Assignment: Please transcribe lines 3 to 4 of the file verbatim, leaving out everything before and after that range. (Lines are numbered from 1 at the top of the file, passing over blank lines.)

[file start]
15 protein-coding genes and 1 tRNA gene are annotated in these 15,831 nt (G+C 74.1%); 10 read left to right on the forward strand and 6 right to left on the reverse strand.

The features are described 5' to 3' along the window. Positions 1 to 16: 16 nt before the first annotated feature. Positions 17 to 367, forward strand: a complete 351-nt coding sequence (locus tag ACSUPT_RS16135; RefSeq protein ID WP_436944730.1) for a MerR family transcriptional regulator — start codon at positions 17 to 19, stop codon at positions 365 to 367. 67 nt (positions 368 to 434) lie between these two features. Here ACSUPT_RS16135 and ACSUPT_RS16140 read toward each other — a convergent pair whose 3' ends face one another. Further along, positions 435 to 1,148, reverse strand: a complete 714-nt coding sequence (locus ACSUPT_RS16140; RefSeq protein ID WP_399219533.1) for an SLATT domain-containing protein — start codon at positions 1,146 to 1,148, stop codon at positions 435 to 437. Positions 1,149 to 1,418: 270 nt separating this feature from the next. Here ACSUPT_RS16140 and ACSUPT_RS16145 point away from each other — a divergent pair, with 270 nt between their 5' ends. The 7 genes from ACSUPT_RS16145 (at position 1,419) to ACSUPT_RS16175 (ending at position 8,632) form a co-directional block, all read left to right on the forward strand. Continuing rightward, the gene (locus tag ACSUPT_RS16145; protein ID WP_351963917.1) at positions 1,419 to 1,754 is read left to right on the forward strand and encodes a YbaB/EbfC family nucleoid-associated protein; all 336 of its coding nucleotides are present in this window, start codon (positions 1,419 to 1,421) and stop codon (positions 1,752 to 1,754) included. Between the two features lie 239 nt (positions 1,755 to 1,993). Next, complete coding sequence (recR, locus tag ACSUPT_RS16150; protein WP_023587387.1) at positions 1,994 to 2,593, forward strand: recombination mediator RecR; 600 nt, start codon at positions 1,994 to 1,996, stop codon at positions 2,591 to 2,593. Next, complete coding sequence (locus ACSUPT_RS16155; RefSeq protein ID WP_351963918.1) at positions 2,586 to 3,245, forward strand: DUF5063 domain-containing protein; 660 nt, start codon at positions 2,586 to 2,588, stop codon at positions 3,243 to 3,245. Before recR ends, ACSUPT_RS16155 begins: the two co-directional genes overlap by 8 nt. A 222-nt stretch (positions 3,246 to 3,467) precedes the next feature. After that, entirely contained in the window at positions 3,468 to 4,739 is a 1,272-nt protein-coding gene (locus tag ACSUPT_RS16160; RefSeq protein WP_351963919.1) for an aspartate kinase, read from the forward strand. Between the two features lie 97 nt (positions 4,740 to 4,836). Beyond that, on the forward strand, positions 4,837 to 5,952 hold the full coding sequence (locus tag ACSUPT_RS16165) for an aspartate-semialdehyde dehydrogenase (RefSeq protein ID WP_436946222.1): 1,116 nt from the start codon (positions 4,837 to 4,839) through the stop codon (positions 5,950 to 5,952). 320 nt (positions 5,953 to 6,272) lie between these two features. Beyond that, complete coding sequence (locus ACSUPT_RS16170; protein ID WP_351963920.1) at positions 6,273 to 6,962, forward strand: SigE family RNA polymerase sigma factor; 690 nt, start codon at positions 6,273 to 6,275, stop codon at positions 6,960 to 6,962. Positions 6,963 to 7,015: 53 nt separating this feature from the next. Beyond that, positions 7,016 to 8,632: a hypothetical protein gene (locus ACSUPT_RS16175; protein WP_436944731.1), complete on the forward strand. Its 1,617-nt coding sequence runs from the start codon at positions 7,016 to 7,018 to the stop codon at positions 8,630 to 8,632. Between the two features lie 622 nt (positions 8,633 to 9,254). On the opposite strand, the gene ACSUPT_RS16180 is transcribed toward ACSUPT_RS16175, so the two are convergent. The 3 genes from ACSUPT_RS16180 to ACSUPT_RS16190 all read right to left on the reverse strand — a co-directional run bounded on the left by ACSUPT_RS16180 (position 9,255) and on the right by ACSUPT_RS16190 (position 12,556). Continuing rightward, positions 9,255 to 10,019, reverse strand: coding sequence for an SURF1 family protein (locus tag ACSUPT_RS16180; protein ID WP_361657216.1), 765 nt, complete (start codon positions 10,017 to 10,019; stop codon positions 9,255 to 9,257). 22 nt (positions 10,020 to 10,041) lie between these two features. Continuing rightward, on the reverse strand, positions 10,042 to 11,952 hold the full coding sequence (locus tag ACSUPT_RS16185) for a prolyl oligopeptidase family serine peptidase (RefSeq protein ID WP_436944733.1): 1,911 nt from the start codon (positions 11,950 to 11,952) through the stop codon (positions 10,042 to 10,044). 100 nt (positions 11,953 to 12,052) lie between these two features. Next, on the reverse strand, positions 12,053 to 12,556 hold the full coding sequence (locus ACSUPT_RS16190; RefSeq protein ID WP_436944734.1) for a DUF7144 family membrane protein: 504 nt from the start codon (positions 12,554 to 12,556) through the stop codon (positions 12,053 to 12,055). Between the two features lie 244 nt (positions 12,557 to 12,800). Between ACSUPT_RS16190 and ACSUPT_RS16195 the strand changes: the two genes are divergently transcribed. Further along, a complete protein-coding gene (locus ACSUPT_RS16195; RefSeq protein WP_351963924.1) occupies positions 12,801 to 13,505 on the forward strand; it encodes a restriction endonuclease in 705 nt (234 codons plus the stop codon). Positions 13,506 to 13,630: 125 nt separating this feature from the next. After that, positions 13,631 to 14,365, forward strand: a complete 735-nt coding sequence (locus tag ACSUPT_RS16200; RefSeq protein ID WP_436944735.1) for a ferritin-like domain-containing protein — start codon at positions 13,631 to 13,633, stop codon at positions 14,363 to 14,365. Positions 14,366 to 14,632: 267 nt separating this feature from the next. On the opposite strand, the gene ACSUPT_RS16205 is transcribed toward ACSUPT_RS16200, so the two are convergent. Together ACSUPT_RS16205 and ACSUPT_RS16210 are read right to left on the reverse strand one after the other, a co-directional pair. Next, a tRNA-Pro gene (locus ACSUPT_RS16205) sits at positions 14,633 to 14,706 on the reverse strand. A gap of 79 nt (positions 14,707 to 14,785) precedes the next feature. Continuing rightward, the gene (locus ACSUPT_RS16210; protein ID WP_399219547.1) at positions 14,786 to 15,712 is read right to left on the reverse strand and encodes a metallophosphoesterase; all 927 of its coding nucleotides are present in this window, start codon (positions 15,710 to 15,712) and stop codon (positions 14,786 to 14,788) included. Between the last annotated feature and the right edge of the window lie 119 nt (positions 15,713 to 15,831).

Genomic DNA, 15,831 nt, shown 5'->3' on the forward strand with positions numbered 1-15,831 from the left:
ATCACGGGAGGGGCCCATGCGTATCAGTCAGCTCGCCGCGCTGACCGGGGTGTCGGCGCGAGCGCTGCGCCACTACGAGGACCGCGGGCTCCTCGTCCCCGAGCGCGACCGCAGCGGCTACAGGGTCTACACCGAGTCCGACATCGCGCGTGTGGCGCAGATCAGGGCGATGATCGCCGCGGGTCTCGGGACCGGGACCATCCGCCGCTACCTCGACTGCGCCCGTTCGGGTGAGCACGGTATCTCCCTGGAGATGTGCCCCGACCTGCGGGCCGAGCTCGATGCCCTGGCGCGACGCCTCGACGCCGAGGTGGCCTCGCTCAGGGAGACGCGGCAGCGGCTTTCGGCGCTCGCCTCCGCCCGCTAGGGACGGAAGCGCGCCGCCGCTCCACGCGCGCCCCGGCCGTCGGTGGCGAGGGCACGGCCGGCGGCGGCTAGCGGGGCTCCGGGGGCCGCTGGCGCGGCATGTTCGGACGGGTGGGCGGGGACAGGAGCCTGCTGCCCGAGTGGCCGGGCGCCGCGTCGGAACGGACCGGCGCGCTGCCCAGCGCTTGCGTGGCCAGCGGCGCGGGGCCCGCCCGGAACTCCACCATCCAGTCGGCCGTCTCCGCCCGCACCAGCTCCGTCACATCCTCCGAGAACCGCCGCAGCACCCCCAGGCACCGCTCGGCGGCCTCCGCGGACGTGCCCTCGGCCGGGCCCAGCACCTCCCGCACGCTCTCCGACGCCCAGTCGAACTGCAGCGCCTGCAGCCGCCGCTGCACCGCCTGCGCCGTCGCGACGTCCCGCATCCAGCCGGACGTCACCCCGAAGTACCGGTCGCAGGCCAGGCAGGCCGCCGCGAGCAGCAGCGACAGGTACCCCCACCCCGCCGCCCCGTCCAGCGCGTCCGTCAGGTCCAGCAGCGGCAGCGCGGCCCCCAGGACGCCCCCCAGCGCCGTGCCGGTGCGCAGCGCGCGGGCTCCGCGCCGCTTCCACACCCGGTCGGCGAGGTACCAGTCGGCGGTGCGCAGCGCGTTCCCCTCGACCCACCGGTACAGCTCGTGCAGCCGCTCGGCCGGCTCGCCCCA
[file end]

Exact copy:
Genomic DNA, 15,831 nt, shown 5'->3' on the forward strand with positions numbered 1-15,831 from the left:
ATCACGGGAGGGGCCCATGCGTATCAGTCAGCTCGCCGCGCTGACCGGGGTGTCGGCGCGAGCGCTGCGCCACTACGAGGACCGCGGGCTCCTCGTCCCCGAGCGCGACCGCAGCGGCTACAGGGTCTACACCGAGTCCGACATCGCGCGTGTGGCGCAGATCAGGGCGATGATCGCCGCGGGTCTCGGGACCGGGACCATCCGCCGCTACCTCGACTGCGCCCGTTCGGGTGAGCACGGTATCTCCCTGGAGATGTGCCCCGACCTGCGGGCCGAGCTCGATGCCCTGGCGCGACGCCTCGACGCCGAGGTGGCCTCGCTCAGGGAGACGCGGCAGCGGCTTTCGGCGCTCGCCTCCGCCCGCTAGGGACGGAAGCGCGCCGCCGCTCCACGCGCGCCCCGGCCGTCGGTGGCGAGGGCACGGCCGGCGGCGGCTAGCGGGGCTCCGGGGGCCGCTGGCGCGGCATGTTCGGACGGGTGGGCGGGGACAGGAGCCTGCTGCCCGAGTGGCCGGGCGCCGCGTCGGAACGGACCGGCGCGCTGCCCAGCGCTTGCGTGGCCAGCGGCGCGGGGCCCGCCCGGAACTCCACCATCCAGTCGGCCGTCTCCGCCCGCACCAGCTCCGTCACATCCTCCGAGAACCGCCGCAGCACCCCCAGGCACCGCTCGGCGGCCTCCGCGGACGTGCCCTCGGCCGGGCCCAGCACCTCCCGCACGCTCTCCGACGCCCAGTCGAACTGCAGCGCCTGCAGCCGCCGCTGCACCGCCTGCGCCGTCGCGACGTCCCGCATCCAGCCGGACGTCACCCCGAAGTACCGGTCGCAGGCCAGGCAGGCCGCCGCGAGCAGCAGCGACAGGTACCCCCACCCCGCCGCCCCGTCCAGCGCGTCCGTCAGGTCCAGCAGCGGCAGCGCGGCCCCCAGGACGCCCCCCAGCGCCGTGCCGGTGCGCAGCGCGCGGGCTCCGCGCCGCTTCCACACCCGGTCGGCGAGGTACCAGTCGGCGGTGCGCAGCGCGTTCCCCTCGACCCACCGGTACAGCTCGTGCAGCCGCTCGGCCGGCTCGCCCCA